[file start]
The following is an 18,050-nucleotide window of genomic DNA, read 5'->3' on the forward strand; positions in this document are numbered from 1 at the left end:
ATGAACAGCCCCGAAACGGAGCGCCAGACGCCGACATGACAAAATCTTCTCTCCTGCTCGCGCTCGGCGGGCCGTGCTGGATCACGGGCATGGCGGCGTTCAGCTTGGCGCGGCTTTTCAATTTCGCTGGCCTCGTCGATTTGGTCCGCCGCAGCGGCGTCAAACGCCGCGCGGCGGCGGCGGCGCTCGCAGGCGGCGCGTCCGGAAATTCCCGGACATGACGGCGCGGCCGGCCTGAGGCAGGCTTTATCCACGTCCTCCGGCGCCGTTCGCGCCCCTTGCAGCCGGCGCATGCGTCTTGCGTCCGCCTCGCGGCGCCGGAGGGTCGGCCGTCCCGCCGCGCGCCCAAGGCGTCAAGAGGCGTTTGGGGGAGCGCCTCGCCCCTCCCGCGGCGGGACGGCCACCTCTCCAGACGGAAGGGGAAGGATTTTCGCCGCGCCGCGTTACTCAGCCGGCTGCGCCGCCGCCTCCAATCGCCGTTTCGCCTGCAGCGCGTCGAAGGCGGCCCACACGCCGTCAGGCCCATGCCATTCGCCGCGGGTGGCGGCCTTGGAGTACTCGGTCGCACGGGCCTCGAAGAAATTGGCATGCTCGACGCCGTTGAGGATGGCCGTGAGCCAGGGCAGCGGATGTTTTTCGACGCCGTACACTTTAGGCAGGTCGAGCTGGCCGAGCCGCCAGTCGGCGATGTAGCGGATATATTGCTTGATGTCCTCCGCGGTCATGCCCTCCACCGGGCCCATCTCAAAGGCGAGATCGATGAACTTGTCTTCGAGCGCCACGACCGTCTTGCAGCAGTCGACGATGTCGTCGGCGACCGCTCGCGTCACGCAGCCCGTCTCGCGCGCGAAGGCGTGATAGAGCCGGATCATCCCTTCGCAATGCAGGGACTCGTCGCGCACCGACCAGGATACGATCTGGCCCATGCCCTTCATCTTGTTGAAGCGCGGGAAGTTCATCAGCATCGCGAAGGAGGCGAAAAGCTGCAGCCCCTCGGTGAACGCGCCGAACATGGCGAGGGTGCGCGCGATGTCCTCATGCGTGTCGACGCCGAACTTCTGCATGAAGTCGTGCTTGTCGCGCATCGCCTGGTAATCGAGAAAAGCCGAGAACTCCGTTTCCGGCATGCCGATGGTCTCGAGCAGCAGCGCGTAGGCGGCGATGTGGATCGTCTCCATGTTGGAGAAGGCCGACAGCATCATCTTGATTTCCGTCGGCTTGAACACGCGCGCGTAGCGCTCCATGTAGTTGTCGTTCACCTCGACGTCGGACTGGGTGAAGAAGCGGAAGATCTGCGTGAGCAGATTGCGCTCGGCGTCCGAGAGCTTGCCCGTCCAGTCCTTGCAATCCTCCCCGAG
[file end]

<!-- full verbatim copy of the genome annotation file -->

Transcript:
The following is an 18,050-nucleotide window of genomic DNA, read 5'->3' on the forward strand; positions in this document are numbered from 1 at the left end:
ATGAACAGCCCCGAAACGGAGCGCCAGACGCCGACATGACAAAATCTTCTCTCCTGCTCGCGCTCGGCGGGCCGTGCTGGATCACGGGCATGGCGGCGTTCAGCTTGGCGCGGCTTTTCAATTTCGCTGGCCTCGTCGATTTGGTCCGCCGCAGCGGCGTCAAACGCCGCGCGGCGGCGGCGGCGCTCGCAGGCGGCGCGTCCGGAAATTCCCGGACATGACGGCGCGGCCGGCCTGAGGCAGGCTTTATCCACGTCCTCCGGCGCCGTTCGCGCCCCTTGCAGCCGGCGCATGCGTCTTGCGTCCGCCTCGCGGCGCCGGAGGGTCGGCCGTCCCGCCGCGCGCCCAAGGCGTCAAGAGGCGTTTGGGGGAGCGCCTCGCCCCTCCCGCGGCGGGACGGCCACCTCTCCAGACGGAAGGGGAAGGATTTTCGCCGCGCCGCGTTACTCAGCCGGCTGCGCCGCCGCCTCCAATCGCCGTTTCGCCTGCAGCGCGTCGAAGGCGGCCCACACGCCGTCAGGCCCATGCCATTCGCCGCGGGTGGCGGCCTTGGAGTACTCGGTCGCACGGGCCTCGAAGAAATTGGCATGCTCGACGCCGTTGAGGATGGCCGTGAGCCAGGGCAGCGGATGTTTTTCGACGCCGTACACTTTAGGCAGGTCGAGCTGGCCGAGCCGCCAGTCGGCGATGTAGCGGATATATTGCTTGATGTCCTCCGCGGTCATGCCCTCCACCGGGCCCATCTCAAAGGCGAGATCGATGAACTTGTCTTCGAGCGCCACGACCGTCTTGCAGCAGTCGACGATGTCGTCGGCGACCGCTCGCGTCACGCAGCCCGTCTCGCGCGCGAAGGCGTGATAGAGCCGGATCATCCCTTCGCAATGCAGGGACTCGTCGCGCACCGACCAGGATACGATCTGGCCCATGCCCTTCATCTTGTTGAAGCGCGGGAAGTTCATCAGCATCGCGAAGGAGGCGAAAAGCTGCAGCCCCTCGGTGAACGCGCCGAACATGGCGAGGGTGCGCGCGATGTCCTCATGCGTGTCGACGCCGAACTTCTGCATGAAGTCGTGCTTGTCGCGCATCGCCTGGTAATCGAGAAAAGCCGAGAACTCCGTTTCCGGCATGCCGATGGTCTCGAGCAGCAGCGCGTAGGCGGCGATGTGGATCGTCTCCATGTTGGAGAAGGCCGACAGCATCATCTTGATTTCCGTCGGCTTGAACACGCGCGCGTAGCGCTCCATGTAGTTGTCGTTCACCTCGACGTCGGACTGGGTGAAGAAGCGGAAGATCTGCGTGAGCAGATTGCGCTCGGCGTCCGAGAGCTTGCCCGTCCAGTCCTTGCAATCCTCCCCGAG